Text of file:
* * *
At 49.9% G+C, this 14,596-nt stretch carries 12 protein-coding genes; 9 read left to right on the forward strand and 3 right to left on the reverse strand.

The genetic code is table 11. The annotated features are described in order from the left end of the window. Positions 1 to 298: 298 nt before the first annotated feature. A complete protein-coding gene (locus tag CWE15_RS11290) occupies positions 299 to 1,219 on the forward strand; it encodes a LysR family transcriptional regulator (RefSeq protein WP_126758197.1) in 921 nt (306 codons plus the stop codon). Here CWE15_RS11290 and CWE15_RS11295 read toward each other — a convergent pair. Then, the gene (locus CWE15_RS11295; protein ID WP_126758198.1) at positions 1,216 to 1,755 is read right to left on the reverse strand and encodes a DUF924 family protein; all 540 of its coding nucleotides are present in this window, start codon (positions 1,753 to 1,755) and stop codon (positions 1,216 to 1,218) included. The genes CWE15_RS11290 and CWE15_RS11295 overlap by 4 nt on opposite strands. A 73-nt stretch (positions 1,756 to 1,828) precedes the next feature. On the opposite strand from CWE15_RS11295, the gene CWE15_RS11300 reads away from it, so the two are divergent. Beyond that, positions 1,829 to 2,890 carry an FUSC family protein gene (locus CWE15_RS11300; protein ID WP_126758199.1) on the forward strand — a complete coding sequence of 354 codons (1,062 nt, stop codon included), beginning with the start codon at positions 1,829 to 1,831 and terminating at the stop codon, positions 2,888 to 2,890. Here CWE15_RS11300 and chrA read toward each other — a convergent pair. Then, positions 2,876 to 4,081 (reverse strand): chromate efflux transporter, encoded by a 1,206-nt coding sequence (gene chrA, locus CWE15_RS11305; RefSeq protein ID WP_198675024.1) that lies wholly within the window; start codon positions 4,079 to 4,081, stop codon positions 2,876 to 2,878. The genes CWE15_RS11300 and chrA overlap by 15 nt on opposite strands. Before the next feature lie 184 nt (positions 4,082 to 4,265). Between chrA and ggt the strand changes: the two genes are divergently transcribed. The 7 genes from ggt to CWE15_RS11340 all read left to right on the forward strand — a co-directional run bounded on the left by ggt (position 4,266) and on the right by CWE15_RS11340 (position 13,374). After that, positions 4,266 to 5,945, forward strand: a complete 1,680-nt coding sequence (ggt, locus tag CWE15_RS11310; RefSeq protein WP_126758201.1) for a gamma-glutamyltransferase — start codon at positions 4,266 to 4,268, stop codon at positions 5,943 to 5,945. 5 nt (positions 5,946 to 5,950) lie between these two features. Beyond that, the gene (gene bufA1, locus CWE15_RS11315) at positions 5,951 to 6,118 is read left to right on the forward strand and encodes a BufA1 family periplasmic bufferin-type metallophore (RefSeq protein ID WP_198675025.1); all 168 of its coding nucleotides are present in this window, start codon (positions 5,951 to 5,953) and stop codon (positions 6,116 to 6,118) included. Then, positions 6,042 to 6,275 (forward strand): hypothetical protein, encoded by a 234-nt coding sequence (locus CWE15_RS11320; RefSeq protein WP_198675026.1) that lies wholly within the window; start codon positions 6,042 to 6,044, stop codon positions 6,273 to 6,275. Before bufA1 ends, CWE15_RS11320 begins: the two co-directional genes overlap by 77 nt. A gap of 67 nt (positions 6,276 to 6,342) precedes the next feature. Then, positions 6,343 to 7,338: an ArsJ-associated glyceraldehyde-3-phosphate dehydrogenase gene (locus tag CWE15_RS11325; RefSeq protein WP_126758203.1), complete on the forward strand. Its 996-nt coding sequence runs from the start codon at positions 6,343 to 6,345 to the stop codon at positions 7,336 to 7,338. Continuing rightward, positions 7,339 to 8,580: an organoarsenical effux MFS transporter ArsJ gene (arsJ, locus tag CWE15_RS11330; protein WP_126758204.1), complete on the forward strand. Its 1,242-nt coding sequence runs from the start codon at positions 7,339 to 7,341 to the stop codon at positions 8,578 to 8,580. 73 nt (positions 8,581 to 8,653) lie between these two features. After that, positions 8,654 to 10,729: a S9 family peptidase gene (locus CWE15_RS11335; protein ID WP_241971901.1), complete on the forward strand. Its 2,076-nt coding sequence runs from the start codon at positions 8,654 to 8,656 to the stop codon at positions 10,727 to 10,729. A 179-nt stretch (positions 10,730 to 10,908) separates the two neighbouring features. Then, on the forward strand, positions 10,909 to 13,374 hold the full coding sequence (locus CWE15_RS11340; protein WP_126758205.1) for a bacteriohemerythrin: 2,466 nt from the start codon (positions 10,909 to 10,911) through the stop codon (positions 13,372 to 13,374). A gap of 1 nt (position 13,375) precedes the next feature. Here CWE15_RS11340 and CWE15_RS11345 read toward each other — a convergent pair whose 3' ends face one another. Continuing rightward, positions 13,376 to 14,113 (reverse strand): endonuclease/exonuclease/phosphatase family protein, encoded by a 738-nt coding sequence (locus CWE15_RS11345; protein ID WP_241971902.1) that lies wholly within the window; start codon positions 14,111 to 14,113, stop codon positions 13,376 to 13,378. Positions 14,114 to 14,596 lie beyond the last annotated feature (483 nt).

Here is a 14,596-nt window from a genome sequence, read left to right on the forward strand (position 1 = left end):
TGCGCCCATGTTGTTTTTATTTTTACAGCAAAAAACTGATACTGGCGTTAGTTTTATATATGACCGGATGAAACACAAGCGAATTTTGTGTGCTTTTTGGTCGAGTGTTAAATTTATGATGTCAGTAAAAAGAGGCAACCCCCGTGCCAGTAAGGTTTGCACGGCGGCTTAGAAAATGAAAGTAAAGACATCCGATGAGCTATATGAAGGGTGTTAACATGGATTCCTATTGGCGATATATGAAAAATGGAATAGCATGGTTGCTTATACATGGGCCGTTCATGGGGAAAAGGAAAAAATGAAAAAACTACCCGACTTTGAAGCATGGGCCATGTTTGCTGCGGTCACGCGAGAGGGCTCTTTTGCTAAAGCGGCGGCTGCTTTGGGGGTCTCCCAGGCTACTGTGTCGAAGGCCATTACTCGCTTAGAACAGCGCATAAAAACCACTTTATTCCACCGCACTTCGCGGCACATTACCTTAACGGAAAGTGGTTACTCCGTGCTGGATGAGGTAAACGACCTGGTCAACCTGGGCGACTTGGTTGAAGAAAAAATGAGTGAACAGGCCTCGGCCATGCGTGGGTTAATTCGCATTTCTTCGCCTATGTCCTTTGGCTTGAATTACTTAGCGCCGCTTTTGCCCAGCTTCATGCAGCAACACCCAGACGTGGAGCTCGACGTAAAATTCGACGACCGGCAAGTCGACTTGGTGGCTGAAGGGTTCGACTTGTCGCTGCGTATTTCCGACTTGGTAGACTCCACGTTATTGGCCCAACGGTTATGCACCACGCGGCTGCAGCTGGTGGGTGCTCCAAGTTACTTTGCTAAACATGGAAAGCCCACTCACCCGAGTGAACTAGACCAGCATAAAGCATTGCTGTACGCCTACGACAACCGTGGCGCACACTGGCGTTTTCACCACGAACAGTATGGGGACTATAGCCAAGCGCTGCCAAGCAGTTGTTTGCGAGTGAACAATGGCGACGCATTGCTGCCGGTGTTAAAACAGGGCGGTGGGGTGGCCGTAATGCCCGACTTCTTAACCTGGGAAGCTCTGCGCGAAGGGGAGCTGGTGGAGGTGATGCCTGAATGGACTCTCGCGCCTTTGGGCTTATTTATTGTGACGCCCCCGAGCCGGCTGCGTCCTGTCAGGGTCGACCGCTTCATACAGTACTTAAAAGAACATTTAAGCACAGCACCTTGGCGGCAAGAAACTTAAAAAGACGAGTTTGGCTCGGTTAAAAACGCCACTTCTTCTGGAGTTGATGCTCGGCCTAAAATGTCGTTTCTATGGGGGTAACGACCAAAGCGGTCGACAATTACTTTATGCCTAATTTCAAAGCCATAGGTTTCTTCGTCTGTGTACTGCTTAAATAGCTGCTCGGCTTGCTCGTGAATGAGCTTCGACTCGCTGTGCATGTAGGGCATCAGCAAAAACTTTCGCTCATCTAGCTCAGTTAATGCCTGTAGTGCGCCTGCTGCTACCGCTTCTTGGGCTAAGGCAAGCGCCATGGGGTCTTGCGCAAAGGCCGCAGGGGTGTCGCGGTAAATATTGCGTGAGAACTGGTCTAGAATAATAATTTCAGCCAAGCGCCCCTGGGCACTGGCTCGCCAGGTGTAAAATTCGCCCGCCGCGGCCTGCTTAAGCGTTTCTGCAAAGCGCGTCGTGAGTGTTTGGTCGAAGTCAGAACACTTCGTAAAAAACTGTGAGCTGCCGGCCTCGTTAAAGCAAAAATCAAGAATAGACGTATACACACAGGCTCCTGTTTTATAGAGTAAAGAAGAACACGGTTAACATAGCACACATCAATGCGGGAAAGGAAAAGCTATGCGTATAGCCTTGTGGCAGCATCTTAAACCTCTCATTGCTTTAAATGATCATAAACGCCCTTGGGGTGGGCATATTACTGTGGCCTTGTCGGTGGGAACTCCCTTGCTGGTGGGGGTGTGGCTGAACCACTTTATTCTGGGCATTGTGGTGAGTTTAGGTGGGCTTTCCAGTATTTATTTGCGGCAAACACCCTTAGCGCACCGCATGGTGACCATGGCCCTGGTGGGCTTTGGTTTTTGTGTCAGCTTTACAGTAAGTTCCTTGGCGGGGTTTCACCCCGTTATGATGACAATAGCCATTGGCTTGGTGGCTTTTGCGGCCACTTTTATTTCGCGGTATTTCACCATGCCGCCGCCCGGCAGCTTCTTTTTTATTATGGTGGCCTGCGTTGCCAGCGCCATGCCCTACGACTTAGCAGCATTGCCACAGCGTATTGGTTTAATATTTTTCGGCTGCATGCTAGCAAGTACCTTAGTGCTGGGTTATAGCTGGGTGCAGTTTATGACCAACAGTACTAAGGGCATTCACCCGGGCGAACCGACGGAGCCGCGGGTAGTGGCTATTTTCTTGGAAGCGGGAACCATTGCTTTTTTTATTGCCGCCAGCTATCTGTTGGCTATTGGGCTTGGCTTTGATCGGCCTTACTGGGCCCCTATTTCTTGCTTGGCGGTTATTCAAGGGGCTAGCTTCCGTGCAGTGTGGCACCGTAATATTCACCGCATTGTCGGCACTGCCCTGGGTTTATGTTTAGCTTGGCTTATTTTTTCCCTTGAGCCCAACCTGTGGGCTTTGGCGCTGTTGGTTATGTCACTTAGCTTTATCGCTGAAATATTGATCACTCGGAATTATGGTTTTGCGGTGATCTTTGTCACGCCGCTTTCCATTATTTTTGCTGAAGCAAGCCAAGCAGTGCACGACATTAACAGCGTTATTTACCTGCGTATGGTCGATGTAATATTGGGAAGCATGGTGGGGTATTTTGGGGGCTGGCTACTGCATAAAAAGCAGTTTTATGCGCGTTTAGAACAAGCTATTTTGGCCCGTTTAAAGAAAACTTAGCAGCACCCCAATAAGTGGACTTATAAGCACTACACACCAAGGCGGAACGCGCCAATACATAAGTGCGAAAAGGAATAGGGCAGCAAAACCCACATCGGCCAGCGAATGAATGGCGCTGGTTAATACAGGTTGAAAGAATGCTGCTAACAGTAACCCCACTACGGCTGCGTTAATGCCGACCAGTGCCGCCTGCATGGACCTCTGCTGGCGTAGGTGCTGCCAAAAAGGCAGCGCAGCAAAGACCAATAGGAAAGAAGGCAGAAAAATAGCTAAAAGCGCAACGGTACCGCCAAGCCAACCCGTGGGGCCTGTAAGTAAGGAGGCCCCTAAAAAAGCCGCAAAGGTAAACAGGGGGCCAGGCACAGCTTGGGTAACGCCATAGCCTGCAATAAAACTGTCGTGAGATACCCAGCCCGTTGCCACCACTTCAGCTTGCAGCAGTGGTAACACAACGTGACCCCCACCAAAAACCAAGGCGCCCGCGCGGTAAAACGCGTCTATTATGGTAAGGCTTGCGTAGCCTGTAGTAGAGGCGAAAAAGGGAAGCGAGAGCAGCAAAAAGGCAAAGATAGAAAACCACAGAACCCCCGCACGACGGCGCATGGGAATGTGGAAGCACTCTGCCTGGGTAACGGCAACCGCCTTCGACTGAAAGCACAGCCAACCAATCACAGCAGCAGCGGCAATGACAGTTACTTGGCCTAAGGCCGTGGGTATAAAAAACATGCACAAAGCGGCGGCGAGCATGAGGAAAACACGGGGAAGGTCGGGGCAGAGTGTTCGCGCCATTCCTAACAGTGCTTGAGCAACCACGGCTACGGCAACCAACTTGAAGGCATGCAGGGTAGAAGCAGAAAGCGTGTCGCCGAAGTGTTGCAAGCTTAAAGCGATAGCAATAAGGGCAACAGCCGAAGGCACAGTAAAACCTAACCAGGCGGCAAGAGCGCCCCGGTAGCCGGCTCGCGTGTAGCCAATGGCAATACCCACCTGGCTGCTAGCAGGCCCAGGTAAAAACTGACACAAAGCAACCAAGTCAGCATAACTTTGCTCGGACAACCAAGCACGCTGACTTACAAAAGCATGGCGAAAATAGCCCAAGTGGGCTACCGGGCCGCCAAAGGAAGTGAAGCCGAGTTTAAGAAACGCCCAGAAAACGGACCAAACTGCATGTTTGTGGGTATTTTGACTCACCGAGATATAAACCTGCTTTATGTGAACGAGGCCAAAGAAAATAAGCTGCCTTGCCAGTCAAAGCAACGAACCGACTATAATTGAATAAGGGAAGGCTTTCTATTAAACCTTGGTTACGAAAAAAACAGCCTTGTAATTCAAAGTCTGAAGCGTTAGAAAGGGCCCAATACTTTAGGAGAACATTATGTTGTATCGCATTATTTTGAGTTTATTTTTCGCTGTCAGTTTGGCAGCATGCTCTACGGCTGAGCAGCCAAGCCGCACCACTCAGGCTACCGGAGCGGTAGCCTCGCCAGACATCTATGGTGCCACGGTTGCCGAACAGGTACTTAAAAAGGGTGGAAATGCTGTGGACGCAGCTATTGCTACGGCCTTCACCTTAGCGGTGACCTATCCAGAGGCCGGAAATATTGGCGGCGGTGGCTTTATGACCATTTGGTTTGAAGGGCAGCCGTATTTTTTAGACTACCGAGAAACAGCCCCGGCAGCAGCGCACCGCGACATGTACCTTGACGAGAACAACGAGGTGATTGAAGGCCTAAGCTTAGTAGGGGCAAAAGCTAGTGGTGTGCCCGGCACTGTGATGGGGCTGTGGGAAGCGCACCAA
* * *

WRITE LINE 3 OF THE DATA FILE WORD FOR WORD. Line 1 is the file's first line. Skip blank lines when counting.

Here is a 14,596-nt window from a genome sequence, read left to right on the forward strand (position 1 = left end):